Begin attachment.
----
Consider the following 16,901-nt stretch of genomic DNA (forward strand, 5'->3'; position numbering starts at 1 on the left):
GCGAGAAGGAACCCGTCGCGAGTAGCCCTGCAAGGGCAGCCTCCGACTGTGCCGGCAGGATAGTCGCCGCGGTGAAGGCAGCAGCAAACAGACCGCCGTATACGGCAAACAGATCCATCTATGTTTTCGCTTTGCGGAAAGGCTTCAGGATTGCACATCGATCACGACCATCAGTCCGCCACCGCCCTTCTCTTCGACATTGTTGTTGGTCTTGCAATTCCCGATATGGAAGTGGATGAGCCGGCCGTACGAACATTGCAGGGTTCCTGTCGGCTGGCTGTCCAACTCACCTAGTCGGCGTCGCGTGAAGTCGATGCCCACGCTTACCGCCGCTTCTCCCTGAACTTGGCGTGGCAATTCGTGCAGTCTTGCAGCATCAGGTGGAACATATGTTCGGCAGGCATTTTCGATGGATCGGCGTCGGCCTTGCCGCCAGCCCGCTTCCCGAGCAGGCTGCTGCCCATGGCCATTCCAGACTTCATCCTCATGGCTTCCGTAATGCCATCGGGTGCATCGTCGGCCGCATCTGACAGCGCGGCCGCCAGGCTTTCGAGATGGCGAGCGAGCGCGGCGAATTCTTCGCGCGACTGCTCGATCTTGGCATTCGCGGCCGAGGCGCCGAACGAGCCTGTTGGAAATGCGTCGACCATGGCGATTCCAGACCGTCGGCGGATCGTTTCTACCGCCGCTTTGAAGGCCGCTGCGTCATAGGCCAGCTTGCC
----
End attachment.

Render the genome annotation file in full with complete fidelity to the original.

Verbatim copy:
Consider the following 16,901-nt stretch of genomic DNA (forward strand, 5'->3'; position numbering starts at 1 on the left):
GCGAGAAGGAACCCGTCGCGAGTAGCCCTGCAAGGGCAGCCTCCGACTGTGCCGGCAGGATAGTCGCCGCGGTGAAGGCAGCAGCAAACAGACCGCCGTATACGGCAAACAGATCCATCTATGTTTTCGCTTTGCGGAAAGGCTTCAGGATTGCACATCGATCACGACCATCAGTCCGCCACCGCCCTTCTCTTCGACATTGTTGTTGGTCTTGCAATTCCCGATATGGAAGTGGATGAGCCGGCCGTACGAACATTGCAGGGTTCCTGTCGGCTGGCTGTCCAACTCACCTAGTCGGCGTCGCGTGAAGTCGATGCCCACGCTTACCGCCGCTTCTCCCTGAACTTGGCGTGGCAATTCGTGCAGTCTTGCAGCATCAGGTGGAACATATGTTCGGCAGGCATTTTCGATGGATCGGCGTCGGCCTTGCCGCCAGCCCGCTTCCCGAGCAGGCTGCTGCCCATGGCCATTCCAGACTTCATCCTCATGGCTTCCGTAATGCCATCGGGTGCATCGTCGGCCGCATCTGACAGCGCGGCCGCCAGGCTTTCGAGATGGCGAGCGAGCGCGGCGAATTCTTCGCGCGACTGCTCGATCTTGGCATTCGCGGCCGAGGCGCCGAACGAGCCTGTTGGAAATGCGTCGACCATGGCGATTCCAGACCGTCGGCGGATCGTTTCTACCGCCGCTTTGAAGGCCGCTGCGTCATAGGCCAGCTTGCC